Good sports

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dentists volunteering around Australia at sporting eventsThere’s a grand tradition of dentists volunteering their time and skill at sporting events right across Australia. Frank Leggett reports.

The crowning jewel of Australia’s volunteerism was at the Sydney Olympic Games in 2000. The original group of volunteers numbered just 500 people but quickly grew to the incredible figure of nearly 47,000. There’s no doubt that the thousands of Australian volunteers was one of the key reasons the Sydney Olympic Games was labelled ‘the best Games ever’.

Today, the spirit of volunteerism is alive and well in Australia, particularly among those in the dental profession. Large numbers of dentists, nurses and hygienists donate their time and skill, here and overseas, to improve the oral health of thousands of people.

One way in which dentists are really making a difference is by volunteering at a variety of sporting events. You’ll find these professionals at everything from children’s weekend rugby to the Commonwealth Games to World Championships.

When it comes to the Olympic Games, the host country traditionally provides the vast majority of volunteers. At the Rio Olympics taking place in August and the Paralympics in September, thousands of Brazilian volunteers, including dentists, will be on hand to give help wherever it’s needed.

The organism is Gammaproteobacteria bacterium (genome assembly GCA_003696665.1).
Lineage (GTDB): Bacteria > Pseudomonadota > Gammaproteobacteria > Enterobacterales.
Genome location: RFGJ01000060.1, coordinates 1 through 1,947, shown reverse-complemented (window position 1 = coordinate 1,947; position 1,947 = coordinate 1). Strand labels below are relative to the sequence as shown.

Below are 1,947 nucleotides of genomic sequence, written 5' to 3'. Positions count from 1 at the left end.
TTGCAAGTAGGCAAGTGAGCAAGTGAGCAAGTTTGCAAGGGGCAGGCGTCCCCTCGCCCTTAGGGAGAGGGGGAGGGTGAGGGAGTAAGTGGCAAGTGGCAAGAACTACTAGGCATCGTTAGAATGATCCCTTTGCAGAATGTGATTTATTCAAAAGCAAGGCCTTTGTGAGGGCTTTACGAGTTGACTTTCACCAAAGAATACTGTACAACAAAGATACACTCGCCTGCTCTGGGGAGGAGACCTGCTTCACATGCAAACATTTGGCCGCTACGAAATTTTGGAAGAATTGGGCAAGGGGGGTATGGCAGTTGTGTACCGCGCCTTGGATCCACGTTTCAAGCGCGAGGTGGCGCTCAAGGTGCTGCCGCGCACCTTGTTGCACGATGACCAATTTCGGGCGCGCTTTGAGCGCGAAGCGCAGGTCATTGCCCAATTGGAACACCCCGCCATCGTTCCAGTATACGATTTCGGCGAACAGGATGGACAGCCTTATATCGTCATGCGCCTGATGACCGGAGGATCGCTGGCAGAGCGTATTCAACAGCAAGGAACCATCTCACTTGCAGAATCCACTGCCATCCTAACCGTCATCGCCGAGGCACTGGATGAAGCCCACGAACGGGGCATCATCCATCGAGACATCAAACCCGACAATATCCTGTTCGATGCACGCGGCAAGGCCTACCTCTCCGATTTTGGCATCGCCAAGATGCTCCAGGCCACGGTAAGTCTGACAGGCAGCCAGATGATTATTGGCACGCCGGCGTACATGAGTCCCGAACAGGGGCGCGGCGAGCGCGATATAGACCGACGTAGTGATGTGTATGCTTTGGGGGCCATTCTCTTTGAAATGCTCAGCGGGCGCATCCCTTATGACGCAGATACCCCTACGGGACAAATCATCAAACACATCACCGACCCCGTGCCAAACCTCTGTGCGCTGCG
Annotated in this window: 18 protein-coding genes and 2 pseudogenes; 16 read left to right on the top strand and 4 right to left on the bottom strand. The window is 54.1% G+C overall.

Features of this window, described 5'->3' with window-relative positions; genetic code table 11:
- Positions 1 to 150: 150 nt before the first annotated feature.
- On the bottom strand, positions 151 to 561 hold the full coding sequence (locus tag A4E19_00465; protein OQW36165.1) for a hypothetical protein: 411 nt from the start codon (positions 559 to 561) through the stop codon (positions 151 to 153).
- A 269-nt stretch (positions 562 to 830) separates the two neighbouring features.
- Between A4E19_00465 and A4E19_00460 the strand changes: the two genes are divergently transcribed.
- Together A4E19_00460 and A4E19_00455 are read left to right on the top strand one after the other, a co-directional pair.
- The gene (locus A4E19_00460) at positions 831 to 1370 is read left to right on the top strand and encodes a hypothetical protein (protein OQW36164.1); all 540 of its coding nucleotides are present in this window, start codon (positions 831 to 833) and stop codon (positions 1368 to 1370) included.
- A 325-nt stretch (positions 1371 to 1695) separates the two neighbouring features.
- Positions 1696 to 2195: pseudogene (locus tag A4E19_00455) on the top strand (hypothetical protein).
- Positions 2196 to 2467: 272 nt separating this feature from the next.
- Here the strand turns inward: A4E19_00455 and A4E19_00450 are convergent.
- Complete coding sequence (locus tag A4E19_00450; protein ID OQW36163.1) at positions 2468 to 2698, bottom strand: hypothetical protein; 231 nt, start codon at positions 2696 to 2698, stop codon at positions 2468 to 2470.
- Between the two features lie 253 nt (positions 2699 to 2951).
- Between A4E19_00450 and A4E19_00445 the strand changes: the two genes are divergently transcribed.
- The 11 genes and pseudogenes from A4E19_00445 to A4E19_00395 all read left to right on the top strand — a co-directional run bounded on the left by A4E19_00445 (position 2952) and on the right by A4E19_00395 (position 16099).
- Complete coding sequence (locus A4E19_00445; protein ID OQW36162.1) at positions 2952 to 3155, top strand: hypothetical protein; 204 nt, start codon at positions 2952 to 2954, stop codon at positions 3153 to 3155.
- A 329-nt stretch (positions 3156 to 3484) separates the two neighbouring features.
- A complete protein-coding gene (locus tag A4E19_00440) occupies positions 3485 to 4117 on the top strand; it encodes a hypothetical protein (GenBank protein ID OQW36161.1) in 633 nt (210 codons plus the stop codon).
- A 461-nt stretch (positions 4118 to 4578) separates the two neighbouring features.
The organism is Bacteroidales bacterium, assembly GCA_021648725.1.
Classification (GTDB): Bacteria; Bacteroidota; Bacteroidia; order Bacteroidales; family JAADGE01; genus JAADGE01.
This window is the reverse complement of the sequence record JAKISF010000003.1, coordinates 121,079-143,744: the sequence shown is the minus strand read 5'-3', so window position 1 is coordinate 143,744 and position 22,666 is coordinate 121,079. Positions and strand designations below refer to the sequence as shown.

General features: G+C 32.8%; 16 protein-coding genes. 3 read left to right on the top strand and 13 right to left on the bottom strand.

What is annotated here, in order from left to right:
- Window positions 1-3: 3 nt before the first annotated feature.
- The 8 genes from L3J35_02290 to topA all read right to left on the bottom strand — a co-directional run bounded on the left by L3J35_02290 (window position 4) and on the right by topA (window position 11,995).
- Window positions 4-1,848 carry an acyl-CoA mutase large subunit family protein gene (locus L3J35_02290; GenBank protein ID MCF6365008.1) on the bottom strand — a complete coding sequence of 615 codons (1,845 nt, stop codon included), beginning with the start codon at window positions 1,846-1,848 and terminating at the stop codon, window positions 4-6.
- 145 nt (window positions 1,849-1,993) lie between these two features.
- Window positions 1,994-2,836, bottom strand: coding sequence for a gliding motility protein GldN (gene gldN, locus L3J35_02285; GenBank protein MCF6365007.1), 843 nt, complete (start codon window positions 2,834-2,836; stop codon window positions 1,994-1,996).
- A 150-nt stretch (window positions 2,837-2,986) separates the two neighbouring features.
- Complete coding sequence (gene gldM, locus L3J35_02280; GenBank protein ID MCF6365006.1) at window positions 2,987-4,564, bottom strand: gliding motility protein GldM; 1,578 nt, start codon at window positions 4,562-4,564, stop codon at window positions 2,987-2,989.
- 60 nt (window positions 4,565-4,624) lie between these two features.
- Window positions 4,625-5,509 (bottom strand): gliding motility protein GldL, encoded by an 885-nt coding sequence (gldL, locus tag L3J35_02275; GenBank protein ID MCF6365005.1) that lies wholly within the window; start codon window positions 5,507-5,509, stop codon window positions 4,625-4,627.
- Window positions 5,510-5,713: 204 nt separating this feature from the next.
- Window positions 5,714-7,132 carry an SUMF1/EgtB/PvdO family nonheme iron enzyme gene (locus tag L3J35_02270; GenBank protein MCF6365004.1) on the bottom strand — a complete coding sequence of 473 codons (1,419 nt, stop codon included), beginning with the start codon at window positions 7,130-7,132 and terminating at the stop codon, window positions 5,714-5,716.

Getting caught up in the spirit

One dentist who volunteered at the Sydney Olympics was Dr Peter Woodruff of Belmont Dental Group in Geelong, Victoria. “I got a bit caught up in the Olympic spirit and two years before the event, I saw an ad in a newspaper asking for volunteers,” Dr Woodruff recalls. “I actually put down dentistry as my third option after triathlon marshal and drug tester. About three months before the start of the Games, I received a phone call asking if I wanted to volunteer as a dentist. I jumped at the opportunity.”

While Dr Woodruff was expecting to deal with a lot of trauma cases, the reality was somewhat different. “There was a well set-up clinic with six chairs right in the middle of the village,” he says. “The whole point of the clinic was to get athletes from developing countries dentally fit. Word soon got around and we were flat out. We fixed a lot of cavities and did a few extractions but it was obvious that the standard of dental care among these competitors was much lower than that of our own athletes.”